Mr. Speaker, I would rather our hon. colleague specify which programs she finds so despicable. Some of these programs are carried out in Ontario, a part of the country which is represented by Liberals. In addition, some of the projects my department contributes to are funded jointly by the federal government and the provincial government, which, in this case, cannot be mistaken for a Liberal government.

Instead of making unsubstantiated allegations, I think that she should take a closer look at which programs are approved on their own merits and funded through the grants and contributions allocated to my department.

Arts And Culture
Oral Question Period

2:35 p.m.

Reform

Jan Brown Calgary Southeast, AB

Mr. Speaker, continuing on this topic of wasteful spending, the minister toured Norway at the taxpayers' expense. He took political staff to lunch in Los Angeles. Now he is going to the movies in France. He is going to help 16 culturecrats spend $350,000 at the Cannes festival. What an expensive night at the movies.

We understand this is the last year for Telefilm to have a booth at Cannes. Given our times of fiscal restraint, when Telefilm is laying off staff, how can the minister justify this last kick at the Cannes?

Arts And Culture
Oral Question Period

2:35 p.m.

Laval West
Québec

Liberal

Michel Dupuy Minister of Canadian Heritage

Mr. Speaker, let me first dispose of the cultural initiative program. I know where the member is coming from. She wants the CBC to be privatized.

Arts And Culture
Oral Question Period

2:35 p.m.

Some hon. members

Hear, hear.

Arts And Culture
Oral Question Period

2:35 p.m.

Liberal

Michel Dupuy Laval West, QC

Mr. Speaker, I see that I had it right.

She also wants to get rid of programs supporting Canadian culture and return it to the private sector in the hopes that one day all of Canada will be under American culture.

As to her allegations concerning trips to Cannes, she does not seem to be aware that the Cannes festival is the greatest marketplace where films are traded. If she is for the private sector, she should be concerned that Canadian products are properly marketed in that most important marketplace.

Prime Minister's Moscow Visit
Oral Question Period

2:35 p.m.

Bloc

Philippe Paré Louis-Hébert, QC

Mr. Speaker, my question is for the Deputy Prime Minister.

There is some confusion as to why the Prime Minister did not attend the military parade in Moscow. The Prime Minister said he boycotted the parade to protest against the war Russia is currently waging against the Chechens. On the other hand, the Prime Minister's assistants denied repeatedly that he had refused to attend, arguing that the parade had never been on the Prime Minister's agenda.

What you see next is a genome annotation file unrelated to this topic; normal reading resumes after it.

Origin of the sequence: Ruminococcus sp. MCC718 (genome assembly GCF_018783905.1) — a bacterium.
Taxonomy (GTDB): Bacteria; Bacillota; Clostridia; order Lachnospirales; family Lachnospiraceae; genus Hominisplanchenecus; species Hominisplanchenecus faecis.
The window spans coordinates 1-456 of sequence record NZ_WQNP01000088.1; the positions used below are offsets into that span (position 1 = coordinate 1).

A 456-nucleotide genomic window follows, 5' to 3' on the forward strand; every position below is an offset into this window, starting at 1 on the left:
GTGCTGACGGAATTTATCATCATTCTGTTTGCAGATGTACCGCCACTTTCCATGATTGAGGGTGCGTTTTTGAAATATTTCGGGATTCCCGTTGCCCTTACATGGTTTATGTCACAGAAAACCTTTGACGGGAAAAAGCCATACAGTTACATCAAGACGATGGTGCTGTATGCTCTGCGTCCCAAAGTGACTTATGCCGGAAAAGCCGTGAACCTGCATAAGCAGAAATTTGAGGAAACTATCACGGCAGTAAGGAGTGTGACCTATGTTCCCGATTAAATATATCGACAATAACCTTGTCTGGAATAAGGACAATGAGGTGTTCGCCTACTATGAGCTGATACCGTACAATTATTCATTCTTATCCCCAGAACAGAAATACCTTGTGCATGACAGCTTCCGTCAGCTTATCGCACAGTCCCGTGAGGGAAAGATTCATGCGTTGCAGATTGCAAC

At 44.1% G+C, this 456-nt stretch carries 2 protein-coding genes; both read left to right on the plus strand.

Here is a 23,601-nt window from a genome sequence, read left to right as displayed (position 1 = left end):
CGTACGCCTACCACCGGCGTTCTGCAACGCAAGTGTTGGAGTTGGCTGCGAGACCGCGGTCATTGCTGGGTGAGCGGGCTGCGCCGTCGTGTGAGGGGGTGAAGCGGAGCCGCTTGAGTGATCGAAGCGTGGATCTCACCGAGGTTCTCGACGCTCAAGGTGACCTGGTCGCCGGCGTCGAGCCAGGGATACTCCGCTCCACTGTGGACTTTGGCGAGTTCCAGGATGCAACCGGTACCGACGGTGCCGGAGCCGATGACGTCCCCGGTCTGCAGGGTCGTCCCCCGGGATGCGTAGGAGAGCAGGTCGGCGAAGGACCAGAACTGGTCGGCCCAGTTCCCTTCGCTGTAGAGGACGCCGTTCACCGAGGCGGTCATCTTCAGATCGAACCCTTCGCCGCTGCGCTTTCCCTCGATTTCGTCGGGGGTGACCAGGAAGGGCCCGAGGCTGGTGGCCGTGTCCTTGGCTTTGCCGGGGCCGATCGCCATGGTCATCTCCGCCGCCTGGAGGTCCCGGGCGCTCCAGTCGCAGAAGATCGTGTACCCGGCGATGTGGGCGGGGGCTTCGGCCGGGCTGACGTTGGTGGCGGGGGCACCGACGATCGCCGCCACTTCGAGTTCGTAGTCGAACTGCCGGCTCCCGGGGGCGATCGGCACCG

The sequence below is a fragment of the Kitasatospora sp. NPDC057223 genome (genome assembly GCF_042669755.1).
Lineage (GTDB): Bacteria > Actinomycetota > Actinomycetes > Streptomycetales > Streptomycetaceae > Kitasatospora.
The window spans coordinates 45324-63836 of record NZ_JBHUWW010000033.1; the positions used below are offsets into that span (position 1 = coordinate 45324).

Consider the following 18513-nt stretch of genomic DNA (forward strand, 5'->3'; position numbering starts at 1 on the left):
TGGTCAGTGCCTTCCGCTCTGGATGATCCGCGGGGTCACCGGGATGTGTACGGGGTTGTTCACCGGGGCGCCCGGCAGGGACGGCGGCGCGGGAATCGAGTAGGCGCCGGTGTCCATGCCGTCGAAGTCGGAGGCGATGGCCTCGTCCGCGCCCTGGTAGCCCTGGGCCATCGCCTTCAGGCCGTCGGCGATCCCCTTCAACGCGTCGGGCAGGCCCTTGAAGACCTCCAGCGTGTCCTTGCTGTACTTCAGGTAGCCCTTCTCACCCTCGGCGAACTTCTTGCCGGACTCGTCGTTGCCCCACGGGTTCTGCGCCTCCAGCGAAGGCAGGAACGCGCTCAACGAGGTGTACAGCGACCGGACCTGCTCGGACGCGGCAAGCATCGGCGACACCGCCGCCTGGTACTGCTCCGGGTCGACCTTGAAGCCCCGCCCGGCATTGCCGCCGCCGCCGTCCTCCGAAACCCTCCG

How can the Deputy Prime Minister explain the discrepancy between the statements made by the Prime Minister, who said he had boycotted the parade, and his assistants, who said that he was never scheduled to attend?

Prime Minister's Moscow Visit
Oral Question Period

2:35 p.m.

Hamilton East
Ontario

Liberal

Sheila Copps Deputy Prime Minister and Minister of the Environment

Mr. Speaker, his assistants were wrong.

Prime Minister's Moscow Visit
Oral Question Period

2:40 p.m.

Bloc

Philippe Paré Louis-Hébert, QC

Mr. Speaker, I thank the Deputy Prime Minister for her laconic answer, to say the least.

How can the Government of Canada think that the Russian president would take seriously this symbolic protest against Russia's attitude in the Chechen conflict when in the same breath, in the same interview, the Prime Minister stated that the top priority for the Canadian government was to increase trade with Russia?

Prime Minister's Moscow Visit
Oral Question Period

2:40 p.m.

Hamilton East
Ontario

Liberal

Sheila Copps Deputy Prime Minister and Minister of the Environment

Mr. Speaker, I think that the fact the Prime Minister chose to boycott the military parade along with all the other heads of state does not take anything away from the message to the Russian government.

That said, it is also obvious, as the Prime Minister indicated, that the celebrations marking V-E Day reflected the fact that 27 million Russians lost their lives in World War II. That is why he wanted to be there, with the other heads of state, to celebrate V-E Day, without forgetting what is going on in Chechnya. He took up the matter with the president and that is why he boycotted the parade.